Academic journal article Forum on Public Policy: A Journal of the Oxford Round Table

Walking the Diversity Compliance Tightrope: Maintaining the Balance between Enforcement and Equity

Academic journal article Forum on Public Policy: A Journal of the Oxford Round Table

Walking the Diversity Compliance Tightrope: Maintaining the Balance between Enforcement and Equity

Article excerpt

Abstract

Many federal laws, such as Title VII of the Civil Rights Act of 1964, have enabled women and minorities access to the workplace. These same laws have mandated that employers prevent discrimination against women and minorities, yet when employers utilize various strategies for eliminating discrimination in the workplace, they have found themselves faced with litigation for their efforts. For example, human resource managers have been struggling with finding ways to prevent and eliminate sexual harassment and one solution has been to require their employees to sign no-fraternization agreements. Unfortunately, rather than solving the problem, the employer has compounded the problem since it is quite common for employers to punish female violators of the policy while no action is taken against male violators. This paper will examine some unique diversity compliance issues and problems that have arisen in the workplace and how human resource managers should respond to these situations. Particular issues, such as sexual harassment in e-mail, religious "witnessing", and transgender issues will be highlighted.

Introduction

Employers have often felt that they are walking a dangerous tightrope--dangerously teetering between compliance with the various employment laws and the unexpected problems that arise from the employer's effort to comply. Various laws like Title VII of the Civil Rights Act require that the employer keep a workplace free of discrimination. Employers are very anxious to avoid costly litigation and avoid the great amount of time that is involved in defending their various employment practices. However, in their zeal to comply with the law, employers may unwittingly create additional problems associated with their compliance solutions. In fact, some of the "solutions" to various legal issues may produce even greater legal headaches than the ones they were originally trying to resolve. Case law provides useful examples of compliance problems and provides guidance for human resource managers as to what kind of problems might arise.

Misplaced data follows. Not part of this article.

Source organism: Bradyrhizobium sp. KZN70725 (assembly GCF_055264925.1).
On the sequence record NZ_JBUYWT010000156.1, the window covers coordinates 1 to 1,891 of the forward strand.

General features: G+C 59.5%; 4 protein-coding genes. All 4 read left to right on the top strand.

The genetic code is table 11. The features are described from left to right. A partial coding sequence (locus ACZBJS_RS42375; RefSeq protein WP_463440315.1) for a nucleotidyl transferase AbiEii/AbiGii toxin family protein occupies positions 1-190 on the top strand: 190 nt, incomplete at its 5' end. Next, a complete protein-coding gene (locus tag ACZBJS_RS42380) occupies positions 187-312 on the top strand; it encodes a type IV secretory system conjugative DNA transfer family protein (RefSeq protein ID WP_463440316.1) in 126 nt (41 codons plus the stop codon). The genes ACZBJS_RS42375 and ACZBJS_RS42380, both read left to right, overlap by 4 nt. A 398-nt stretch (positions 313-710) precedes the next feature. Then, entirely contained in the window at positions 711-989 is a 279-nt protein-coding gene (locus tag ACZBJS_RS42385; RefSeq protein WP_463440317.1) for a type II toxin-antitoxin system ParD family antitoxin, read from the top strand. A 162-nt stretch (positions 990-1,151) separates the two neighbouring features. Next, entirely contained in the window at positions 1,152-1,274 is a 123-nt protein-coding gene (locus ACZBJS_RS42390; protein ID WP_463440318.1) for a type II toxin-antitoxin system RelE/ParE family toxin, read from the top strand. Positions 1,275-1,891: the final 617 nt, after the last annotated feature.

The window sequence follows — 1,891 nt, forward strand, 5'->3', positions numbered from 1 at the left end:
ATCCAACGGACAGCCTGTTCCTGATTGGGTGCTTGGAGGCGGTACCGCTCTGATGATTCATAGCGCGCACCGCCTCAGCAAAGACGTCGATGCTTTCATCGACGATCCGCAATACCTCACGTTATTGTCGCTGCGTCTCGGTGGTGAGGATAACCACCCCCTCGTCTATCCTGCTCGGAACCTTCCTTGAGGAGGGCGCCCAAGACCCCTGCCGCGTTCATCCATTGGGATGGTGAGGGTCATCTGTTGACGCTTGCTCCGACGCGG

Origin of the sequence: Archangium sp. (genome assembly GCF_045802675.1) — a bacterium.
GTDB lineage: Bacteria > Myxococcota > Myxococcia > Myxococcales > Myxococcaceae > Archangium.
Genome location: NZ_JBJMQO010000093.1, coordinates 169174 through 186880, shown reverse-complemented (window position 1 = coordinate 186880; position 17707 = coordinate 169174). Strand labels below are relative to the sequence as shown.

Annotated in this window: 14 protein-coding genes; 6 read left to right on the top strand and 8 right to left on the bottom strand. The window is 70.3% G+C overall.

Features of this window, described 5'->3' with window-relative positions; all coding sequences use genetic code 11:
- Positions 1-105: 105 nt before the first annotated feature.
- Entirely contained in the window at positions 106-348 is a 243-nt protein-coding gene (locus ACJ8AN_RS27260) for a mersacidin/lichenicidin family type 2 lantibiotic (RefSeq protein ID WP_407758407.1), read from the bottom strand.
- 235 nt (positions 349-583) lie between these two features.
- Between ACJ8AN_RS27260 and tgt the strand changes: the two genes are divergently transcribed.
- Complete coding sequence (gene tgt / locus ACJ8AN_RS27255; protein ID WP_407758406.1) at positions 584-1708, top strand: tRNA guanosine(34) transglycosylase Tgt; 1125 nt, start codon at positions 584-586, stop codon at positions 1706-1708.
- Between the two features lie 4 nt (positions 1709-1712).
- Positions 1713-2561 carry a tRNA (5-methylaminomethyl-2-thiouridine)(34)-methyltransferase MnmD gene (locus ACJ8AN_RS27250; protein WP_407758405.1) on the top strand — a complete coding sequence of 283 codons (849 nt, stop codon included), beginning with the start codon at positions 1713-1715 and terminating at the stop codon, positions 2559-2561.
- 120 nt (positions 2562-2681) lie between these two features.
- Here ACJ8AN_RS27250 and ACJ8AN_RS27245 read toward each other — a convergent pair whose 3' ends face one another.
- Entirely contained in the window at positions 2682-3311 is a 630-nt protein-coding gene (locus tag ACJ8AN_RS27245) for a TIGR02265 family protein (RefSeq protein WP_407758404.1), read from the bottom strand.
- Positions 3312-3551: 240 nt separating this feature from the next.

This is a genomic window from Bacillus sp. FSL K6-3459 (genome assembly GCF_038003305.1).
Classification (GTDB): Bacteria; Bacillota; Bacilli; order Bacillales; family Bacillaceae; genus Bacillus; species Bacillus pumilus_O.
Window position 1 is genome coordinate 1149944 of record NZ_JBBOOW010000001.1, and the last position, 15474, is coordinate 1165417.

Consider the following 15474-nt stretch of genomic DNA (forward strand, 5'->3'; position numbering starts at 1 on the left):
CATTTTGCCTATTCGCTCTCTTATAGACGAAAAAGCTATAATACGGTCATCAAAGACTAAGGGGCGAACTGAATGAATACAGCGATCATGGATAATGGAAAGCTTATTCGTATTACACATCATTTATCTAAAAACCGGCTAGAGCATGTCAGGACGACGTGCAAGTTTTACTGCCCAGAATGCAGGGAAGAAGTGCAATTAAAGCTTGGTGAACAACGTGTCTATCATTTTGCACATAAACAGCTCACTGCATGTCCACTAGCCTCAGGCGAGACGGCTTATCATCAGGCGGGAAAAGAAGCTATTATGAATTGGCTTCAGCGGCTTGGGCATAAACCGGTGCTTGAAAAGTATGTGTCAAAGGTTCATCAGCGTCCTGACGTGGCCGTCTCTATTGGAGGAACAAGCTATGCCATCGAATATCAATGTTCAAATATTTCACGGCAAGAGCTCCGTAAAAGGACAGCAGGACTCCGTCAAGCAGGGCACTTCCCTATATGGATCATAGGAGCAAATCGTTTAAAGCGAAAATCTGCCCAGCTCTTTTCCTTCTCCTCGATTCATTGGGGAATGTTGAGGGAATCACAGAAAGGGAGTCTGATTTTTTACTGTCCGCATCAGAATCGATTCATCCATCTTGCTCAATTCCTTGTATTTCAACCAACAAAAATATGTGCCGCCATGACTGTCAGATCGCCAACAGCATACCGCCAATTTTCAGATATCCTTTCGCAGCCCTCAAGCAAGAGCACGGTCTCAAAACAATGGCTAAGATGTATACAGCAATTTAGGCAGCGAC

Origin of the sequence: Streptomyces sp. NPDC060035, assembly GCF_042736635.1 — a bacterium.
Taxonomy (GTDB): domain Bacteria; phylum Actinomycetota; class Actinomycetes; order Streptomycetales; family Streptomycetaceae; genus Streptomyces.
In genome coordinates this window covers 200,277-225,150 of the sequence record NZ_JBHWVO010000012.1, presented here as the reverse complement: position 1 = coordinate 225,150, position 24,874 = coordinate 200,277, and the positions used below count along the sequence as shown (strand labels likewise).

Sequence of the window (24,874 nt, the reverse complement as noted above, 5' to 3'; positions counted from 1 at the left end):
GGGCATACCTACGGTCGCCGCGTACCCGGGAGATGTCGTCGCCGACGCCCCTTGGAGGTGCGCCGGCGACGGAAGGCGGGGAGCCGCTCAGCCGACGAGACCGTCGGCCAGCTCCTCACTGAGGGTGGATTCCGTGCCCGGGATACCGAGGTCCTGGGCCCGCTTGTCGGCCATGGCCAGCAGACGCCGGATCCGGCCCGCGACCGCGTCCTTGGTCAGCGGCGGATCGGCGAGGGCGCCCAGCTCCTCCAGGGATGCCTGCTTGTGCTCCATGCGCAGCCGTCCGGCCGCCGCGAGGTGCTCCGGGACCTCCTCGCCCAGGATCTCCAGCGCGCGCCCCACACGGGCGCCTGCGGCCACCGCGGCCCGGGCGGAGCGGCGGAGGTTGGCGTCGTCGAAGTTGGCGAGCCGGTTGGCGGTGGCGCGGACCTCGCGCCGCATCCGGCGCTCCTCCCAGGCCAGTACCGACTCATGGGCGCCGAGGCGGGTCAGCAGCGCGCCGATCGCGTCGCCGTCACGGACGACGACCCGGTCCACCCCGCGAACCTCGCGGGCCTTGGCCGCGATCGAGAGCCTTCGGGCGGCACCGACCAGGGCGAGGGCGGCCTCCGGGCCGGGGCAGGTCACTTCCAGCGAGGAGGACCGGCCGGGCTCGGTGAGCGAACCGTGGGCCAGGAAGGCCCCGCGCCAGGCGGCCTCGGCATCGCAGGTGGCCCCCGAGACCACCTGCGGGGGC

Sexual Harassment

Sexual harassment is one of the most frequently litigated employment issues and costs the employer hundreds of thousands of dollars in attorney fees, court fees and lost productivity time. The U.S. Merit Systems Protection Board conducted surveys amongst government employees in 1981 and 1988 and found that the government spent $267 million dollars in turnover and loss of productivity costs resulting from sexual harassment. (1) Litigation costs for the private employer in 1998 ran on average of $80,000 and peaked at $200,000. (2,3) The average jury award for cases going to trial was $181,847. (4) Obviously, these figures don't begin to represent the thousands of dollars that have been offered in settlement agreements nor the awards that have been paid out in unreported cases. Preventative costs can be just as high with costs totaling 6.7 million dollars for a typical Fortune 500, (5) making for an estimated of $282.53 per employee. (6)

It is no wonder that employers feel a great pressure to eliminate sexual harassment in the workplace. One type of preventative measure that has been used is to control or prohibit dating relationships at the workplace. There are two general approaches that are used by employers to curtail romantic relationships at work--a "no dating" or "no fraternization" policy.

"No Dating" or "No-Fraternization" Policies. Some companies are trying to prevent sexual harassment from occurring is by adopting no-fraternization policies or other contractual arrangements where the parties either promise not to engage in any relationships with fellow employees other than a work relationship. Efforts to enforce the contracts have resulted in unexpected litigation over the no-dating policies such as bias in enforcement (where women are disciplined for violations of a no-fraternization policy more so than men); worker complaints of the employer's interference with personal relationships; and concerns over violations of freedom of association and invasion of privacy. …

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